A major extension of the churchyard towards the north-west was made in 1950. Since then the foundations of buildings formerly in Kirk Street have occasionally obstructed grave-digging. In the older parts few memorials earlier than 1750 survive. One of the most ancient is that to John Heineman, 'Cooke to the Right Honourable Sir Conyers Darcy', the date perhaps 1730. Only a little more recent, a stone to the memory of William and Ann Wailer (1764) offers sound advice:
'Adieu vain world, I've had enough of thee,
But now I'm careless what thou sayest of me,
Thy smiles I court not nor thy frowns I fear,
My days are past, my head lies quiet here,
What faults in me you've seen take care to shun,
Look but at home - enough there's to be done'.
Perhaps the finest epitaph was written as the 18th century closed:
"Near this stone are deposited the remains of
Jean Baptiste Henry, a native of Vitri le Francois,
in the Kingdom of France;
who for near thirty years was a faithful servant
in the house of Sedbury.
He died May 3rd 1797 at an advanced age, and
Having no near relations bequeathed an ample fortune,
the fruits of honest industry and strict economy,
to his Friends, Fellow-servants and the Poor.
Among the 19th century graves are those of George Wilson, 'of Gilling Lodge, formerly Surgeon in the Honourable East India Company serving at Madras' (1821); Samuel Spedding, 'Chief Constable' (1831); and William Hildreth, 'private soldier in the 3rd. batt. 1st. foot, who died in Portugal, June 1st, 1812, aged 38 years', and who probably fought under Wellington at Torres Vedras. Gilpins and Whartons lie here too (though not the Wharton vicars), and a fenced alter-tomb north of the church covers the Cradock vault.
Of all the memorials in the churchyard perhaps none better expresses the love felt by Gilling people for their village and their church than that to George Alderson, 'agent to the Earl of Bridgewater and other gentlemen', who died at Bath in 1818, but was brought home to rest:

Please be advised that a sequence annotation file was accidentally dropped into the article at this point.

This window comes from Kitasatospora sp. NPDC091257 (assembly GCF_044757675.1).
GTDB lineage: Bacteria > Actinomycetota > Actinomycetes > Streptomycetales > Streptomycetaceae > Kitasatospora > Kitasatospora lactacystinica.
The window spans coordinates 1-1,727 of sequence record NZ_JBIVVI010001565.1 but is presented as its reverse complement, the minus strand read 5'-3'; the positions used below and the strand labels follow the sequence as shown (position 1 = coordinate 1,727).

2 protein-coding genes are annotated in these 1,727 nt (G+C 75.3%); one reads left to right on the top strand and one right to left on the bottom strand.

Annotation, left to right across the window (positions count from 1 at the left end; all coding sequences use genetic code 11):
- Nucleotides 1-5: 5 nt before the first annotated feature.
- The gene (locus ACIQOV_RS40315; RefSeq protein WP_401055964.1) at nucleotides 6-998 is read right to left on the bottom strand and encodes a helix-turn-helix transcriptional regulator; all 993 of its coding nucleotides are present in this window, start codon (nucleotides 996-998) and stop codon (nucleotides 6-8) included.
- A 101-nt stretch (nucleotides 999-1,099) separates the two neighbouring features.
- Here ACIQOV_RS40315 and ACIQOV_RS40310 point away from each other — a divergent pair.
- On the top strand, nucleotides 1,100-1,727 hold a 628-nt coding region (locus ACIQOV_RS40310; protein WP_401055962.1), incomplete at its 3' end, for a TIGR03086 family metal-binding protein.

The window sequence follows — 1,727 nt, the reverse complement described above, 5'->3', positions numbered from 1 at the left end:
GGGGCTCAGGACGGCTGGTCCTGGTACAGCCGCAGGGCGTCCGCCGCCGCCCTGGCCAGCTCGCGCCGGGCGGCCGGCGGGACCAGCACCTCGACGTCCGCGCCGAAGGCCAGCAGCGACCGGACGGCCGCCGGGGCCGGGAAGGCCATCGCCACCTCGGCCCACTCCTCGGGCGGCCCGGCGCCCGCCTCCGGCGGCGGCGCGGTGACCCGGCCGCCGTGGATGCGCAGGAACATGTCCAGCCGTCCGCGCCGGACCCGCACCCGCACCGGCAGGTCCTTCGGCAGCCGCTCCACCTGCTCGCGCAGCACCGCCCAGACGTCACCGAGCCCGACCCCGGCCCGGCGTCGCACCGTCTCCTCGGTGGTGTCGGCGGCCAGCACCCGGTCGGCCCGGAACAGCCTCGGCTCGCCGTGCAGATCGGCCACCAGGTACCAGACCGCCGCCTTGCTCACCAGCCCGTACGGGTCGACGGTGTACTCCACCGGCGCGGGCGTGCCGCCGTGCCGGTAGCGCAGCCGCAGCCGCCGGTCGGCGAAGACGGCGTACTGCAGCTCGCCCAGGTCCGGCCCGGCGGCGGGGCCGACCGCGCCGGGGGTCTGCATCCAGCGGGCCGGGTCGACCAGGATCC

'He was a native of this place'.
VICARS OF GILLlNG
(r = resigned d = died in service)
Instituted Other Recorded Dates
John de Mallerstang temp. King John
William de Herdeby 1289, 1290, 1299
Simon de Leycester 1307, 1308, 1311
Hugh de Gayteford 1344, 1346
Roger de Geteheved Vicar before Darell
Nicholas Darell 13 May 1349 15 September 1903
Richard --------- 08 October 1903
Nicholas de Upton 17 October 1903
Robert de Louthyr 1388, 1391r
William de Sandford 26 April 1391 30 October 1903
John Souleby 1404, 1439d
John Manfield 1414, 1446, 1454d
Robert Messynger 12 April 1454 13 January 1904
Thomas Lee 04 March 1904
William Tate 14 March 1904
William Berrye 1548, 1554, 1562d
Cuthbert Thomson 15 January 1562 1573d
Nynyan Menvyle 25 March 1573 1576d
William Sterne 22 March 1576 1580d
Roger Blagburne 27 July 1580 1585r
William Barker 15 September 1585 1616d
Simon Birchbeck 23 December 1616 1656d
William Etherington 15 September 1665 1681d
Matthew Hutchinson 20 July 1681 1705d
William Thompson 23 February 1705 1742d
Benjamin Crowe 17 July 1742 1749d
James Worsley 22 March 1749 1777d
Robert Lascelles 13 December 1777 1801d
William Hall 3 December 1801 1807r
William Wharton 20 December 1807 1843d
James Charles Wharton 16 May 1843 1893d
George Henry Lawrence Wharton 26 May 1893 1899r
John Greville Chester 18 July 1899 1923d
John Henry Heigham 09 May 1923 1948r
Horatio Sandys Cumby Spurrier 05 October 1948 1961r
Herbert Andrew Morrison 01 July 1961 1966r
Harold Younoman Rowe 19 January 1967 1975r
James Robert William Siller 24 February 1977
Peter Hulett 12 March 1983
Harry Alexander Tait 20 October 1990
Jennifer Irene Williamson 25 April 1995 2005r